In chapter 10 the book closes with how to demonstrate the value of communication through research, measurement and evaluation. Like the three focal areas covered in the preceding part of the book, this content should not be new to strategic communication students or practitioners. However, it is essential in a book on Business Essentials for Strategic Communicators to stress the importance of demonstrating communication’s impact on the strategic goals of the company and discuss how to do so. When presenting the levels of communication measurement (outputs-outtakes-outcomes), the authors could have referred to the extended levels of impact model developed by the German Public Relations Association (DPRG) and the International Controlling Association (DPRG and ICV, 2009). This model comprises an additional top level termed “outflow” which includes communication impacts on strategic and/or financial objectives in the value-adding process. Granted, Ragas and Culp discuss the growing interest in the field in demonstrating business value, referencing this advanced model could have enriched the discussion.

Overall, this textbook is a very good starting point for communication students and young practitioners to become more business savvy, enhance their strategic thinking and to seize a “seat at the table” of corporate management. The book’s strength is its focus on key business topics and the linking of topics already covered in strategic communication programmes to business terms and processes. Extremely helpful is the list of key terms at the end of each chapter and the comprehensive glossary at the end of the book. It deserves particular commendation that the topics were selected based on empirical research on the demands and deficiencies perceived by senior communication managers. Other important business essentials in the areas of strategic management, marketing and controlling go beyond the scope of the book. Here, the interested reader is well advised to consult other resources. The book is suited primarily for students and practitioners working for or aspiring to work for large companies, especially those listed at a US Stock Exchange, as legal and regulatory frameworks are drawn from this national context. This national focus may be a shortcoming for the interested reader from outside the USA. Also, the strong focus on financial communication and investor relations makes the book somewhat less relevant for strategic communicators in private companies.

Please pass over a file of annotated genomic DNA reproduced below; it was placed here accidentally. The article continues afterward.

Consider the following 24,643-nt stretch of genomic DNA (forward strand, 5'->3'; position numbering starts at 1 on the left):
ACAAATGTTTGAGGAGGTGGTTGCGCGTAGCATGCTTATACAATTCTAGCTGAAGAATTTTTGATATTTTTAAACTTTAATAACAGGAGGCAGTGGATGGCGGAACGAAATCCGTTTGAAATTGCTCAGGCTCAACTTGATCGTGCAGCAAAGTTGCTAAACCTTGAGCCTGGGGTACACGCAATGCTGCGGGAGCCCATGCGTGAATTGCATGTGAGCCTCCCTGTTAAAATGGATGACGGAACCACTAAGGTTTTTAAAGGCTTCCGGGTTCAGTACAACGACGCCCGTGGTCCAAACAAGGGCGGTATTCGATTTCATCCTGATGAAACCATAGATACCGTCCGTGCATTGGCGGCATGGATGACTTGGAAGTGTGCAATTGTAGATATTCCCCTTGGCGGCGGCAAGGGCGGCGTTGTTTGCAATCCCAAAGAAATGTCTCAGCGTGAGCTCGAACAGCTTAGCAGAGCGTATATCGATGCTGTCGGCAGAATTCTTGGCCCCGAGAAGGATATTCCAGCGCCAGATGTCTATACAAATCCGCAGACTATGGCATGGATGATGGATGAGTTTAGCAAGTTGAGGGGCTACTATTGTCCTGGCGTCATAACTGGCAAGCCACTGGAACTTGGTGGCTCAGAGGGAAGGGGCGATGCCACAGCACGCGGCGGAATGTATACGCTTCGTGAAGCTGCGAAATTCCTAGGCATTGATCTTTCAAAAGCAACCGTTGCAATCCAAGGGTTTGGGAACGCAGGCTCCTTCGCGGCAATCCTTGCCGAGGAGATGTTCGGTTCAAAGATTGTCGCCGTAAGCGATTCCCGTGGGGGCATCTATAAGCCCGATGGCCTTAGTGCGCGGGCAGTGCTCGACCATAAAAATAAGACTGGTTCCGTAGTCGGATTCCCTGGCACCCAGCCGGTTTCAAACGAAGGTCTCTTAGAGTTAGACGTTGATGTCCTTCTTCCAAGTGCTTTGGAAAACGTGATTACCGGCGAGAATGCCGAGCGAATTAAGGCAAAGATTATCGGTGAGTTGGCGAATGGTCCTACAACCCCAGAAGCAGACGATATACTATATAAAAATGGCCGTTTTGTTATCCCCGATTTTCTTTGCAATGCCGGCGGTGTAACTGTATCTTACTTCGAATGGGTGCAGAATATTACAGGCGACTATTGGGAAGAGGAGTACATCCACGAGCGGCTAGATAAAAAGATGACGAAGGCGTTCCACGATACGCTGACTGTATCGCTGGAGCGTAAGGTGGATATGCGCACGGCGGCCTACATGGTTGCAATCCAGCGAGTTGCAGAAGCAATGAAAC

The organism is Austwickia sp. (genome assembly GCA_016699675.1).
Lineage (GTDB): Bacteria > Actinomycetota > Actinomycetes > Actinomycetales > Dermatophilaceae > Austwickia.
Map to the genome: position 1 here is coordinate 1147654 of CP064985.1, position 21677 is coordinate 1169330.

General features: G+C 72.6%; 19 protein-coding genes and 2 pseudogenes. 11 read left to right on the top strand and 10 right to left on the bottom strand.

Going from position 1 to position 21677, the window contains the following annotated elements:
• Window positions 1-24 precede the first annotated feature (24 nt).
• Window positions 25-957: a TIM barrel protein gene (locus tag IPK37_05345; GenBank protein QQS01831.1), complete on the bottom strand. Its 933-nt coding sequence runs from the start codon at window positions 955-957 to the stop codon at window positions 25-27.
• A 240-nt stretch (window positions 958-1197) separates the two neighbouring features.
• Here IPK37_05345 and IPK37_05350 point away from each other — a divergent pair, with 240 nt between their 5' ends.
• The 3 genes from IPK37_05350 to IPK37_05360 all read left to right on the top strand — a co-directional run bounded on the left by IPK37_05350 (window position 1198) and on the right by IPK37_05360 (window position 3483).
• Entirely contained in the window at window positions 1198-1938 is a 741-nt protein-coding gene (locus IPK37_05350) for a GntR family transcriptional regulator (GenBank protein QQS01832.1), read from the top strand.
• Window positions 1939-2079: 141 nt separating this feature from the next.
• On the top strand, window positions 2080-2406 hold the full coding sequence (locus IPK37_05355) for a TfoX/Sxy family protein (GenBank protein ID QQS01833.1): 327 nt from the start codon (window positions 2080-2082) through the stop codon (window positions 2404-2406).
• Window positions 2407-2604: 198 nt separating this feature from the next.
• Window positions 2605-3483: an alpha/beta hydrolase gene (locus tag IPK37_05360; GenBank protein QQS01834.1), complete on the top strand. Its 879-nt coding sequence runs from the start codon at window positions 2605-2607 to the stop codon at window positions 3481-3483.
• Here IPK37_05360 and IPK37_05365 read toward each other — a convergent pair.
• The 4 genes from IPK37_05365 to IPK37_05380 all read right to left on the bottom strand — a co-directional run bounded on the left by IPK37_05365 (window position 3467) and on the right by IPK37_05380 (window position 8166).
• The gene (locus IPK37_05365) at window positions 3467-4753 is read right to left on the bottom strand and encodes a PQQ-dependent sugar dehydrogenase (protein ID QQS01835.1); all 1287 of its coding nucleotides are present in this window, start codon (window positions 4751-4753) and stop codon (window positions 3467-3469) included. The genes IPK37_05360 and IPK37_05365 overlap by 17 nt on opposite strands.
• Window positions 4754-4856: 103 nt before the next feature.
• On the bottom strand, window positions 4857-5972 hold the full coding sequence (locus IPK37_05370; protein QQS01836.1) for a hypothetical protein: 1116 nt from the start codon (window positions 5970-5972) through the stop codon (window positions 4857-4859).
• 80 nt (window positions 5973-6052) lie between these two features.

In sum, with this book Ragas and Culp fill a critical gap in the textbook-landscape. It is a thoughtfully compiled and sufficiently comprehensive resource. The content is explained understandably and vividly, thus sparking readers’ interest to learn more. This book will equip today’s and tomorrow’s communicators with the essential terminology and relevant knowledge to create value for the companies they work for and stakeholders they communicate with. We can definitely recommend this book as an introductory text for teachers and practitioners of strategic communication to be supplemented with in depth readings where needed.

References

Arthur W. Page Society (2007), “The authentic enterprise: an Arthur W. Page Society report”, Arthur W. Page Society, New York, NY.

DPRG and ICV (2009), “Levels of impact and evaluation”, available at: www.communicationcontrolling.de/en/knowledge/levels-of-impact-and-evaluation.html (accessed 17 November 2015).

Hallahan, K. , Holtzhausen, D. , van Ruler, B. , Vercic, D. and Sriramesh, K. (2007), “Defining strategic communication”, International Journal of Strategic Communication , Vol. 1 No. 1, pp. 3-35.

Hirschman, A. (1971), Exit, Voice, and Loyalty: Responses to Decline in Firms, Organizations, and States , Harvard University Press, Cambridge, MA.

Orlitzky, M. , Schmidt, F.L. and Rynes, S.L. (2003), “Corporate social and financial performance: a meta-analysis”, Organization Studies , Vol. 24 No. 3, pp. 403-441.

Sen, S. and Bhattacharya, C.B. (2004), “Doing better at doing good: when, why, and how consumers respond to corporate social initiatives”, California Management Review , Vol. 47 No. 1, pp. 9-24.